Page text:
their vows were succinct in the kemptian fashion, promises to protect country and family, promises of honor and equity. they were romantic in their own way, laurent thought, remembering the pragmatic way his mother spoke of marriage. surely, even a marriage to a stranger might not be so bad, if there were promises to be just and true to one another. and when it came time, his uncle extended his great hand, palm up, for the rings, which laurent fished from the breast pocket of his jacket. they were warm where they'd been pressed to his heart, but nothing compared to the heat of his uncle's fingers when he grasped laurent's hand, meeting his eyes and offering him a beneficent, approving smile. it was a shard of affection offered in front of the most powerful people in the world, and laurent felt his cheeks go pink, overwhelmed by his own role in such a monumental moment.
and then it was over. sudden, almost in an instant, where auguste clasped his hands to liesel's sculpted cheeks and drew her in for a kiss that said, without a doubt, that there was real love between them, and then her lips were on laurent's cheek, still wet from the rigor of auguste's kiss, and down the aisle walked the king and his bride. laurent was left on the dais and felt with a small shiver his uncle's damp, warm hand splay possessively over the back of his neck. "what an excellent groomsman you were," he heard his uncle say, but it was secondary in laurent's attention. both he and the achelon prince had been watching the newlyweds retreat out of the hall, and when the prince turned back he was beaming, smiling square at laurent. it filled the hole that auguste's retreat had torn, buoying laurent's heart.
THE meal was, as laurent imagined it might be, extravagant. veretian ladies in dresses that nipped their waists in and heaved their cleavage skywards, dripping in diamonds as if they were pets. pets, too, wearing less fine fabric, although less only in quantity, not in quality, and slaves with their plain blue tunics. a harp playing sweetly in the corner, and silver platters piled high with everything rich and sweet came in a never-ending stream from the kitchens. great crystal decanters fed golden goblets with every varietal of wine imaginable, including a cup for laurent, who took sips under his uncle's watchful eye. there was caviar of varying sizes and colors, some sweeter than salty and all with the sharp burst on the tongue that laurent so enjoyed; silver tureens hot with velouté of wild watercress; rabbit burnt with coriander and aromatics; duck dripping with syrup over green garlic custard; and servants walking to and fro with white truffles the size of a child's skull, shaving flakes on request. and after it all was the wedding cake, a towering confection layered with exquisitely piped recreations of every wildflower indigenous to both vere and kempt, made with rare vanilla from the far east and stuffed with glazed pears, apricots, quince, and figs, and a sweet wine that tasted like honeycomb.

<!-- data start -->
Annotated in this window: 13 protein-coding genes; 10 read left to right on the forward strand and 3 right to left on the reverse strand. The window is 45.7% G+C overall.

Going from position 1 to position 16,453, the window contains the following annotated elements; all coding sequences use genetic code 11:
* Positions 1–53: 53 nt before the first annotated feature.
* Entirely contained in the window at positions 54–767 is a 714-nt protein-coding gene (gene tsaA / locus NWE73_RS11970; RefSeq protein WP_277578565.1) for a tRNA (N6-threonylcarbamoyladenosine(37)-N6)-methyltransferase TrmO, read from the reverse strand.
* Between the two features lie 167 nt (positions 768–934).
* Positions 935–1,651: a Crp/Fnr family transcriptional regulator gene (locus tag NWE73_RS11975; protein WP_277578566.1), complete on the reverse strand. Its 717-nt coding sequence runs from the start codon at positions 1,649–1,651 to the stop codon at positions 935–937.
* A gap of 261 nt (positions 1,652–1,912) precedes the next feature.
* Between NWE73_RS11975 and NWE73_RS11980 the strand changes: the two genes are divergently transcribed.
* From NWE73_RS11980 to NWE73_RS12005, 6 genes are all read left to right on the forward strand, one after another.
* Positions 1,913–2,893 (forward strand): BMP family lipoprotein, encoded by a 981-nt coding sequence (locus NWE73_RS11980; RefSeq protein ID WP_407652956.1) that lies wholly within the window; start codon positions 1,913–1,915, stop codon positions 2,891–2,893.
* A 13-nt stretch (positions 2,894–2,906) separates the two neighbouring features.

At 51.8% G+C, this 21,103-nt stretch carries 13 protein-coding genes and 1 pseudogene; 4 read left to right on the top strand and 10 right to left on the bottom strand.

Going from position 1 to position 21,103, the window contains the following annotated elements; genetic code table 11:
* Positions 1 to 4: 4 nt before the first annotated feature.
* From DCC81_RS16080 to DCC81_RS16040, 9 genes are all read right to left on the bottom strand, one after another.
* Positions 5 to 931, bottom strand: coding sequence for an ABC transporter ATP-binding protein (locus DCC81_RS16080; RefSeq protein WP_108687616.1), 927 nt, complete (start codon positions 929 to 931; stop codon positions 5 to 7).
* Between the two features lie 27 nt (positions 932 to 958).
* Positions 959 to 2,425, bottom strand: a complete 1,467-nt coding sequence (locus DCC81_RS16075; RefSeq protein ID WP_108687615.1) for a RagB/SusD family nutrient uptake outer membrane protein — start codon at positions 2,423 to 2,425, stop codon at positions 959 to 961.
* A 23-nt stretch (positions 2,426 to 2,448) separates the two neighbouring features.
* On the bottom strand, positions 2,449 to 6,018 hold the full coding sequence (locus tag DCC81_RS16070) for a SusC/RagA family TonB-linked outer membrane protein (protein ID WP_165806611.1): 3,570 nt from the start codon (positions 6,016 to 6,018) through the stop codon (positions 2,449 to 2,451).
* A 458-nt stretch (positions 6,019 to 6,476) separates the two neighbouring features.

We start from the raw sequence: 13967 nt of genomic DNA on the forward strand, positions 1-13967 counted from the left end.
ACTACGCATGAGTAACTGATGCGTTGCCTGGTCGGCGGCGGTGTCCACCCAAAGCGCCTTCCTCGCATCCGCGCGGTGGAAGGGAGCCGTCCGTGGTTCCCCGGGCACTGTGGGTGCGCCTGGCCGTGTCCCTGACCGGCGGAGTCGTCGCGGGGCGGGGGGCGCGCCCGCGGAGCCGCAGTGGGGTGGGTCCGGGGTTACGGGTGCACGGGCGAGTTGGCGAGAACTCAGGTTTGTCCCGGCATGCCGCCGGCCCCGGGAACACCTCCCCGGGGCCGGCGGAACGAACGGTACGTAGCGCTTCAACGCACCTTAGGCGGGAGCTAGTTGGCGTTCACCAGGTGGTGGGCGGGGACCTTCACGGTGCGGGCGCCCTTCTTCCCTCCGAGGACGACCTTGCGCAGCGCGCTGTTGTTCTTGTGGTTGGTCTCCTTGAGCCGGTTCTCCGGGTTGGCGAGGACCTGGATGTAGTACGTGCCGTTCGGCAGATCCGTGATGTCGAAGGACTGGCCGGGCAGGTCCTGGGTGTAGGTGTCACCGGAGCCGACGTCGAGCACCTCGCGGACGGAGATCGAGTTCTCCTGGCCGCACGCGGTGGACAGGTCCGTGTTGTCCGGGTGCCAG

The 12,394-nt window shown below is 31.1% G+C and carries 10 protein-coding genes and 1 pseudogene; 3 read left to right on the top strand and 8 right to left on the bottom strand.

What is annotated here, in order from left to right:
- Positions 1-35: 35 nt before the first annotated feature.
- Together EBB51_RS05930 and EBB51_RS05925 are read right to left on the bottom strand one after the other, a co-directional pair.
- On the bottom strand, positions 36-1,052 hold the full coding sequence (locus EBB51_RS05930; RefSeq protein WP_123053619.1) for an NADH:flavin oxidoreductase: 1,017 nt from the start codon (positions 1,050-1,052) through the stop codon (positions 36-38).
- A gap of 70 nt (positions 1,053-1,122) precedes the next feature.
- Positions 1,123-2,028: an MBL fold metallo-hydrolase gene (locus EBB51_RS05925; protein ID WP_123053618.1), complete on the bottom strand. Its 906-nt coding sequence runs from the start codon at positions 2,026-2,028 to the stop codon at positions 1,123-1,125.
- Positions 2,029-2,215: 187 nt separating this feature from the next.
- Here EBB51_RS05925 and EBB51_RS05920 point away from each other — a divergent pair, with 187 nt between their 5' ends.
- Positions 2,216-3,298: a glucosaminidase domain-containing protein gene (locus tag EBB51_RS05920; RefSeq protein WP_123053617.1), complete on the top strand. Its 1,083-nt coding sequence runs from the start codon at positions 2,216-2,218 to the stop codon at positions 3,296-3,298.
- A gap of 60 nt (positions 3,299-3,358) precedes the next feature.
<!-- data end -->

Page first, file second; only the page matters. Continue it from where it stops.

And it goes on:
auguste made a speech. more wine was had. then etienne made a speech. then giles led a song in honor of their new queen, and then olivér seemed to attempt to make up a poem. and after hennike and liesel had a few quiet, private words, auguste stood, and a handful of men stood with him.
laurent's uncle leaned in, serving laurent another helping of the cake as if it were a secret offering, pouring over it a bit of the honeycomb wine so that the sponge would soak it up. "now the consummation," explained, pointing with his strong chin at the lords who followed auguste and his bride out of the hall. "in their chambers, with witnesses. as it always is." he said it with a casual air, a matter-of-factness that, given the subject matter, made laurent feel sheepish. he did not need to imagine his brother fucking his new wife while six lords watched. he did not imagine auguste would enjoy it, and not liesel, either: thinking of her as his sister, the idea felt suddenly, deeply uncivilized. "and that leaves the rest of us with our freedom."
"will i have to do that?" laurent puzzled, pushing a lump of cake around with his silver fork. "i've only ever seen... pets, or slaves." fuck in front of other people, he did not feel the need to say. "not princes."
"you will. but by that time you'll be well versed in what to do. and no nephew of mine would get stage fright." he said it with a wink in his eye, even as laurent hiccuped in a sign that perhaps he had been over-served. laurent thought that no, surely, he would not consummate anything in front of anyone. the thought appalled him, completely.
"come, nephew. shall we retire? maybe we can read the story of the hen and the kittens again. i see no reason why you should not spend a little while longer as a child."